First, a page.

The Rákóczi Castle of Borsi

After crossing the border to Slovakia, one should take a left turn at the first intersection, and from there, the road leads directly to Borša (or Borsi in Hungarian). Its historical significance lies in the fact that it was the birthplace of Prince Ferenc Rákóczi II. Sadly, its present day condition does not indicate the fact that one of the most important historical figures in Hungary was born there. Sources indicate that following the 13th century Mongol offensive, an earlier castle was built. However, a partial excavation has not provided definitive proof of this. The Rákóczi Castle was built by István Zeleméri Kamarás, the captain of the Tokaj castle, around 1579. The Rákóczi family came into possession of the castle through the marriage of György Rákóczi I and Zsuzsanna Lórántffy. A few sources indicate that members of the Rákóczi family usually stayed there during their trips to Munkács. Ilona Zrínyi spent a short time there while she was on her way from Munkács to Regécze in 1676. As a matter of fact, it was only by chance that Ferenc Rákóczi II was born there on 27 March.
According to an inventory from 1631, the building had been expanded by that time with the northwestern bastion and the northern wing residence halls for women. By 1638, the castle had been further expanded with the southern section of the western wing, a southern wing with guest rooms, and possibly the now ruined southern corner bastion. The expansion was probably commissioned by Zsuzsanna Lórántfy as a large amount of attention was given to the southern wing intended for women. Southwards from the building, in the direction of Bodrog, there lay a Renaissance garden. Towards the southwest stood a four-stone watermill on the side of the dammed lake of the Ronyva Stream and a small summer house at the foot of the embankment.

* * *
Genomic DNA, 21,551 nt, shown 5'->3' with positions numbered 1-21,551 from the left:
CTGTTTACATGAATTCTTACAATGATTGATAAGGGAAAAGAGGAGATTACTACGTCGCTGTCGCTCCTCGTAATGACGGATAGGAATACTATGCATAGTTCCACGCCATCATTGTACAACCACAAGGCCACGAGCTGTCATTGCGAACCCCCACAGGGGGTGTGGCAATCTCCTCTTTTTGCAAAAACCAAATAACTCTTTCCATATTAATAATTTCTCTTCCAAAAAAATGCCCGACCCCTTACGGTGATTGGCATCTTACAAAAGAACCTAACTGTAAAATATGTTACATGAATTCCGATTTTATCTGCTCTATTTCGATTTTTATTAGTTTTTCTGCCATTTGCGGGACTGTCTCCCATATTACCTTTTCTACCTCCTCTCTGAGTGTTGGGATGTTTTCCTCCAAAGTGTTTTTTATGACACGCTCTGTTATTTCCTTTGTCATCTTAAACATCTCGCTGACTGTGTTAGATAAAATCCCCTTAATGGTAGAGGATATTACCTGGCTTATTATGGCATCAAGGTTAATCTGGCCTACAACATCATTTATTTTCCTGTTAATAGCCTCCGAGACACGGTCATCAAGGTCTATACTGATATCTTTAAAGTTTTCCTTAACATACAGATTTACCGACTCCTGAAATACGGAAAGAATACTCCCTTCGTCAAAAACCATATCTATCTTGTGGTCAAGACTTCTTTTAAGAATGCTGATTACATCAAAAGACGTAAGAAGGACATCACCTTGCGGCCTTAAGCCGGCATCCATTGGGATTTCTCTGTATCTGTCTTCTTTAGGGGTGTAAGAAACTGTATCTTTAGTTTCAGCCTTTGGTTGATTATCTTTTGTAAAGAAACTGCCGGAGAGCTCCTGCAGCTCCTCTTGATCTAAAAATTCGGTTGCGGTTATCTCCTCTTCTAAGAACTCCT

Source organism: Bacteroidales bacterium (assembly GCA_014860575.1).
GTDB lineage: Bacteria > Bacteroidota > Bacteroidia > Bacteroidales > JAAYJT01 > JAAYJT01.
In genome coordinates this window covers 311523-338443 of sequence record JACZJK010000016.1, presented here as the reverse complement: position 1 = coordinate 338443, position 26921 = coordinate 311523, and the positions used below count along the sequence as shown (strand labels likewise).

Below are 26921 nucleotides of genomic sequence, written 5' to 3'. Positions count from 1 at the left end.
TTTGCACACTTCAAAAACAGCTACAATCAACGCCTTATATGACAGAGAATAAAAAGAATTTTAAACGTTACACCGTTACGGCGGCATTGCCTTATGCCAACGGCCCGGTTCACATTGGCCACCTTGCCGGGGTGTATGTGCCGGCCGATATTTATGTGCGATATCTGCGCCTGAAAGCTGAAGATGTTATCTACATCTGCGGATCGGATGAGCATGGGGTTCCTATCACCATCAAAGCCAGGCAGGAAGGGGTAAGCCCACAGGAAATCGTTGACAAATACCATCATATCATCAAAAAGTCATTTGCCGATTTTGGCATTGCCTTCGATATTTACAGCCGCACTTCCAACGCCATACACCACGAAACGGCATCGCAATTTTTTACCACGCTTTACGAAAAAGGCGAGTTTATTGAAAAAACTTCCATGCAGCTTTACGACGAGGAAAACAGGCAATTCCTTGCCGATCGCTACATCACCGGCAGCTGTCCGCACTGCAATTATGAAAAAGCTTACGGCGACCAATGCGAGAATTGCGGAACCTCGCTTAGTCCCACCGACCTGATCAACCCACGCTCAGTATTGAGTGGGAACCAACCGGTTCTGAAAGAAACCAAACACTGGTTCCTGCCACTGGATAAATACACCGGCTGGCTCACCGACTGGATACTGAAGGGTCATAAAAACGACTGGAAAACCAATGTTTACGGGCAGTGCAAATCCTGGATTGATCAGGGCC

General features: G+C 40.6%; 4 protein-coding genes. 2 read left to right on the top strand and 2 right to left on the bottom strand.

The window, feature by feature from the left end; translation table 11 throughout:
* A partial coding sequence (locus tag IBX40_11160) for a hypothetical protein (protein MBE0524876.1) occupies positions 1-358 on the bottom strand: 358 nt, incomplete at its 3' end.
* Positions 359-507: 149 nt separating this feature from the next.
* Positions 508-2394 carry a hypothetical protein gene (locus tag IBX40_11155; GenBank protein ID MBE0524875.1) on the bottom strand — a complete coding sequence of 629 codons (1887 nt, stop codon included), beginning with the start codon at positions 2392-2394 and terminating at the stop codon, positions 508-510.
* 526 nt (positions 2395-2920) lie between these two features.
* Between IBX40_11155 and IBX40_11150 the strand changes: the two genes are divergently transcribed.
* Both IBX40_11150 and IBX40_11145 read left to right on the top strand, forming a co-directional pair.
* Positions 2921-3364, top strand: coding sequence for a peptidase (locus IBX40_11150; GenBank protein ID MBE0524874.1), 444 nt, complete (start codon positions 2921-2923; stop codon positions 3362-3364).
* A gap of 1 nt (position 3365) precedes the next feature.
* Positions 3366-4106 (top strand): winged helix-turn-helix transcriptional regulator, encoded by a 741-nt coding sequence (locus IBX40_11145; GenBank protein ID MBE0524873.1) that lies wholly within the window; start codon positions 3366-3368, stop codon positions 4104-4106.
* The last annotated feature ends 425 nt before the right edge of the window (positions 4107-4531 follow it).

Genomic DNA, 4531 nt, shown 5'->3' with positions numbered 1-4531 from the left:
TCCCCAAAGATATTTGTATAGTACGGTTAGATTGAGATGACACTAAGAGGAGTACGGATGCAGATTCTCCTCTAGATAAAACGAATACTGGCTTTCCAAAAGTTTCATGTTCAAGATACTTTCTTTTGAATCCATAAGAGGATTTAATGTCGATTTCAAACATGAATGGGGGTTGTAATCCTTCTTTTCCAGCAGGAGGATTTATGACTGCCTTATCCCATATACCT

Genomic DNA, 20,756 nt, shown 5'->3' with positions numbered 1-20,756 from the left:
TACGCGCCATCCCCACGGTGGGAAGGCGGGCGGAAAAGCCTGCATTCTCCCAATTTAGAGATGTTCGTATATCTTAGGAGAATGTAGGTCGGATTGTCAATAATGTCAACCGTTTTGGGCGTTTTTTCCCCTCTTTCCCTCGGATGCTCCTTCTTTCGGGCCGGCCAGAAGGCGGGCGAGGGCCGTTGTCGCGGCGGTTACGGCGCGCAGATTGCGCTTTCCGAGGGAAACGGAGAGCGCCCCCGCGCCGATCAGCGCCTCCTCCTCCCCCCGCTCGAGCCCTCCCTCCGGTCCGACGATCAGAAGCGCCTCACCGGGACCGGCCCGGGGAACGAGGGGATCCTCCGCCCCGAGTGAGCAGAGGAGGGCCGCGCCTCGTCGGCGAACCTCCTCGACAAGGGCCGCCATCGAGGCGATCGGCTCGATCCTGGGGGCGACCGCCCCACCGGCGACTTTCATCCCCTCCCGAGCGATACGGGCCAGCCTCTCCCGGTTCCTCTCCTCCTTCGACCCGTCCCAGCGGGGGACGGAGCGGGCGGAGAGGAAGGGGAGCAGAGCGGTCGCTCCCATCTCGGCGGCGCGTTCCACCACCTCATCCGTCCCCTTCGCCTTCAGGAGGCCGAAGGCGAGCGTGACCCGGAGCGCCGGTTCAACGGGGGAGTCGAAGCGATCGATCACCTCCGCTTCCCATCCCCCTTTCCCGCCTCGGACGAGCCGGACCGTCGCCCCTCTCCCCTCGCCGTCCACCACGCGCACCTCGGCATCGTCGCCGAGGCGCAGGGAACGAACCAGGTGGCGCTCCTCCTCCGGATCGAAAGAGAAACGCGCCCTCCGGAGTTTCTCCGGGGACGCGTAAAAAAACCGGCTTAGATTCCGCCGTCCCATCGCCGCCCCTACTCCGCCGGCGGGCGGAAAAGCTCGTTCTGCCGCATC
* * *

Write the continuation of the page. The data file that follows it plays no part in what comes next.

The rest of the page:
In 1644, the army of Palatine Miklós Esterházy VIII marching against György Rákóczi I seized and ravaged the castle. It has never been restored to its original glory, though a partial renovation of the ruined castle is currently in progress.
The castle can be visited any time; even if its main gate is closed, it can be accessed through its backyard. The present day conditions are clearly reflected by the fact that in the spring of 2013 unknown culprits stole the statue of Rákóczi. The large bust of Rákóczi had stood in front of the castle since 1969. It was made by Ede Mayer in 1907, based on a painting by Ádám Mányoki, when the ashes of Rákóczi were brought back from Rodostó, or Tekirdağ, in Turkey.